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August 24, 2014

It is possible to identify Tibicen just after they have molted

Paul Krombholz has come through with an awesome guide to identifying Tibicens just after they have molted. Click the image below for an even larger version.

It is possible to identify Tibicen species just after they have molted

Notes on the species from Paul:

T. pruinosus [formerly T. pruinosa]—Newly molted adult has darker mesonotum (top of mesothorax) than the very common T. chloromera. Abdomen is a golden orange color. Older adult has dark olive on lateral sides of mesonotum, lighter green below the “arches”.

T. pronotalis (formerly walkeri, marginalis)—Quite large. The reddish brown color can be seen on the mesonotum of newly molted adult. Older adult has solid green pronotum (top of prothorax) and red-brown markings on sides of mesonotum. Below the “arches” the mesonotum color can range from carmel to green. Head is black between the eyes.

T. tibicen [T. chloromerus, T. chloromera]—has large, swollen mesonotum, quite pale in a newly molted adult and almost entirely black in an older adult. Individuals from east coast can have large russet patches on sides of mesonotum. The white, lateral :”hip patches” on the anteriormost abdominal segment are always present, but the midline white area seen in my picture is sometimes absent.

T. davisi—Small. This is a variable species, but all have an oversized head which is strongly curved, giving it a ‘hammerhead’ appearance. Newly molted individuals are usually brown with blueish wing veins that will become brown, but some have more green in wing veins. Some may have pale mesonotums that will become mostly black. Older adults vary from brownish to olive to green markings on pronotum and mesonotum.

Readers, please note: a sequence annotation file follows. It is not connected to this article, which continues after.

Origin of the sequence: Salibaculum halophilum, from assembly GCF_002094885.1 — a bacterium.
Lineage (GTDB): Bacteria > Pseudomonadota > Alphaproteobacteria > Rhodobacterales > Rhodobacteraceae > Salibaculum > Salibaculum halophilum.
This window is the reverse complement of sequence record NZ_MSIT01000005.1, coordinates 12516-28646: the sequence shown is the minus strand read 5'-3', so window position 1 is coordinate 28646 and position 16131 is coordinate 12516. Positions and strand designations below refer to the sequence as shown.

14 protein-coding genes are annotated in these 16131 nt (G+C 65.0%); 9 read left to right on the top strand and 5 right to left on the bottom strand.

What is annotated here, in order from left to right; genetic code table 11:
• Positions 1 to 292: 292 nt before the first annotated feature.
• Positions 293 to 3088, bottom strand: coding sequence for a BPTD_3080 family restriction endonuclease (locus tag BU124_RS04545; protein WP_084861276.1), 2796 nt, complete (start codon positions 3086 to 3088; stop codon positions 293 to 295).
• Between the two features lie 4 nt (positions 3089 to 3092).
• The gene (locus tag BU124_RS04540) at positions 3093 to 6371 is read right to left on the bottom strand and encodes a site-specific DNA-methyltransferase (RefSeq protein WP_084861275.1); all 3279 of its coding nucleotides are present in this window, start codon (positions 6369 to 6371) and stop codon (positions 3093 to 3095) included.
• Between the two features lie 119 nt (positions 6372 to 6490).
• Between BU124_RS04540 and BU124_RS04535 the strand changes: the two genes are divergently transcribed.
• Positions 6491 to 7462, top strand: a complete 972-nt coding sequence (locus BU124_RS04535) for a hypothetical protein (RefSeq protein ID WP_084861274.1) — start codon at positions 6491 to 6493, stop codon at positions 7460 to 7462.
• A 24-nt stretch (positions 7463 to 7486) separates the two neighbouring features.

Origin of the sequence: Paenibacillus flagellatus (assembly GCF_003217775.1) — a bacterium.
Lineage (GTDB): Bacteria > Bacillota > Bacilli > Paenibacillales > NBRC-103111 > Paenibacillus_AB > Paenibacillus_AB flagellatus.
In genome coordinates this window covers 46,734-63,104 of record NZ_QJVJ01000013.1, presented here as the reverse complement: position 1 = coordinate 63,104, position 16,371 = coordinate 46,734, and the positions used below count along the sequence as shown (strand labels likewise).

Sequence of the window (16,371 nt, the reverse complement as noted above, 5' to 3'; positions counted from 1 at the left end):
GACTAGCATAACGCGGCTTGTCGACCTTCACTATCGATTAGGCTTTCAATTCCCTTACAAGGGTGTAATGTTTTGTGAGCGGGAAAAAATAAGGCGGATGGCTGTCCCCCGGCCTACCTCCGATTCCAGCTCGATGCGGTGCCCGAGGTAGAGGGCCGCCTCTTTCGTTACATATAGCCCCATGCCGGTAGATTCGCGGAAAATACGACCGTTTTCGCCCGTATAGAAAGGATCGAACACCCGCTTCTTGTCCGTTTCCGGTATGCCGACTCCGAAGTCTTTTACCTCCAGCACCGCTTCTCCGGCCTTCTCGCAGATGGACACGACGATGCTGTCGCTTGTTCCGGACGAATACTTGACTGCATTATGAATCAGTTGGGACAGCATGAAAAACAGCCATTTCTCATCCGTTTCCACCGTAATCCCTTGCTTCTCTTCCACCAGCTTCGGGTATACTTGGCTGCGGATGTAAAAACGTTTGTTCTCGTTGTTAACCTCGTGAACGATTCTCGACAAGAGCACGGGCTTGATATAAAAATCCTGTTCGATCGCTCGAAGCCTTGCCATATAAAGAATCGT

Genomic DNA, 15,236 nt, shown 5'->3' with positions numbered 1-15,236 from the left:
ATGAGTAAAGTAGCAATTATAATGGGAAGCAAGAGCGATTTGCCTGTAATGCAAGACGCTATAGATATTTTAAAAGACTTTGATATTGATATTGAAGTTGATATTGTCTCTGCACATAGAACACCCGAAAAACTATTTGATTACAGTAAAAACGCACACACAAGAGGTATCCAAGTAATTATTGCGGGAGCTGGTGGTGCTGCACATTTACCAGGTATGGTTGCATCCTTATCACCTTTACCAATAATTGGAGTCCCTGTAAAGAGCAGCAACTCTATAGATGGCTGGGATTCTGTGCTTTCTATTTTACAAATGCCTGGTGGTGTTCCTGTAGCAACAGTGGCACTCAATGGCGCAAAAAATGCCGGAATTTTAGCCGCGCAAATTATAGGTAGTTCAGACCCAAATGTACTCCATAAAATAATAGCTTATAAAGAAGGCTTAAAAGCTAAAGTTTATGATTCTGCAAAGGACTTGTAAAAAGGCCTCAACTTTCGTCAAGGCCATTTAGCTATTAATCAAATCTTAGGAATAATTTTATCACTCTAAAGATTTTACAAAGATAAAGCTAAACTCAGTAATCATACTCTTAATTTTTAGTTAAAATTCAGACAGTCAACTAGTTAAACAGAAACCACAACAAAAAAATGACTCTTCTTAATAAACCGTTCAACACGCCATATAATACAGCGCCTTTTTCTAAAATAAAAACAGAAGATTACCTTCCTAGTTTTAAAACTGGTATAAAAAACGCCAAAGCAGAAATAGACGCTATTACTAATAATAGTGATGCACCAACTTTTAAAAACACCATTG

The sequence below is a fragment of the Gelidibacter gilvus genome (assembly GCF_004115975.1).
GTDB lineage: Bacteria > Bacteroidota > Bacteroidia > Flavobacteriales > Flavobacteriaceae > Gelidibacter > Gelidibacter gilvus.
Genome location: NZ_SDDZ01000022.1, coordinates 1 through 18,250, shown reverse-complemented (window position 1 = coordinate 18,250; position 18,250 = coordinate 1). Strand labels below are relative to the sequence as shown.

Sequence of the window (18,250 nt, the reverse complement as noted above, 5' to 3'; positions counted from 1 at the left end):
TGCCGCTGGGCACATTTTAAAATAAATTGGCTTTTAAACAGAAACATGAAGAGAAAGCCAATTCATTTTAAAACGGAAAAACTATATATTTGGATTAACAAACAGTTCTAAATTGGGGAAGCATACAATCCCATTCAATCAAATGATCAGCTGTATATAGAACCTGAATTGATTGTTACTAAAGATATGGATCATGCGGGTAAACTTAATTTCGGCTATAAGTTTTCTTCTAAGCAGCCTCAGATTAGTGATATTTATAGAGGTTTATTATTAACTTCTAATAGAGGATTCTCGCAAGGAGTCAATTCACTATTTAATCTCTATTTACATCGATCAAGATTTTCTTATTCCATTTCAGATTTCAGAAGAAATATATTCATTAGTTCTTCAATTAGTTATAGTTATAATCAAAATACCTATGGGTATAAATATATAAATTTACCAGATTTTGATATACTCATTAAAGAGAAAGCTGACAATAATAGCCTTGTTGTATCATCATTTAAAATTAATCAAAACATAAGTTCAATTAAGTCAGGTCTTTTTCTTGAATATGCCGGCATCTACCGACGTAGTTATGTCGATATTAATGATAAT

T. figuratus [formerly T. figurata]—a largish entirely brown cicada. Newly molted adult has a pink-brown coloration with some blueish hints. Older adult has chestnut-brown markings and no green anywhere. Head is not very wide in relation to the rest of the body. The small cell at the base of the forewing is black.

T. auletes—a large, wide-bodied cicada. Newly molted adult is very green, but the older adult loses most of the green, usually retaining an olive posterior flange of the pronotum. The dorsal abdomen of the adult has a lot of powdery white on the anterior and posterior segments with a darker band inbetween.

Here’s an update for this article (8 years later).

This is a series of photos of a T. tibicen tibicen as it gets darker in color (photo by Cicada Mania). This cicada will retain the green color in its eyes and pronotum, but its back will turn almost entirely black.

Teneral transition of a Tibicen tibicen tibicen cicada

September 4, 2011

Tibicen auletes from North Carolina

Filed under: Annual,Tibicen — Tags: — Dan @ 8:00 am

Here’s a Tibicen auletes found in Winston-Salem, North Carolina by my friend Erin Dickinson. The T. auletes is also known as Northern Dusk Singing cicada. It can be found in most Southern states, IL, IN, MI, OH, MD, DE, NJ and CT.

The Tibicen auletes is the largest species of the Tibicen cicadas (largest in terms of physical size). Visit Insect Singers to hear its song.

Tibicen auletes

View both Tibicen auletes photos.

July 28, 2010

Tibicen auletes aka Northern Dusk-singing Cicada

Filed under: Elias Bonaros,Tibicen — Tags: — Dan @ 9:01 pm

New Tibicen auletes photos from Elias Bonaros.

The Tibicen auletes aka Northern Dusk-singing Cicada is the largest of the Tibicen cicadas in the U.S.A.

Tibicen auletes

August 26, 2009

Tibicen auletes found by Elias Bonaros in New Jersey

Filed under: Elias Bonaros,Tibicen — Tags: — Dan @ 9:02 pm

You might know Elias from his posts on the Message Board. Monday, after a lot of searching, he found a female Tibicen auletes in Lakewood New Jersey.

I was down in Lakewood NJ yesterday and after finding 5 more additional huge exuvia, the unthinkable happened. a female T. auletes flew to a light, hit the pole after circling many times and slid down to the ground. I easily captured her on the ground. Wanted to share this picture. look how beautiful she is with all that pruinosity!

Tibicen auletes are the largest of the North American Tibicen species. Their bodies a a little under 2″ long. Auletes are also know as the Sissor-Grinder, Northern Dusk-singing Cicada, or Great Dusk-calling Cicada. Read more at Bug Guide. The Songs of Insects site has sound files so you can listen and hear if you have auletes in your yard too.

Here’s one of Elias’ photos. Awesome, no? I’ll post another soon.

eliasauletes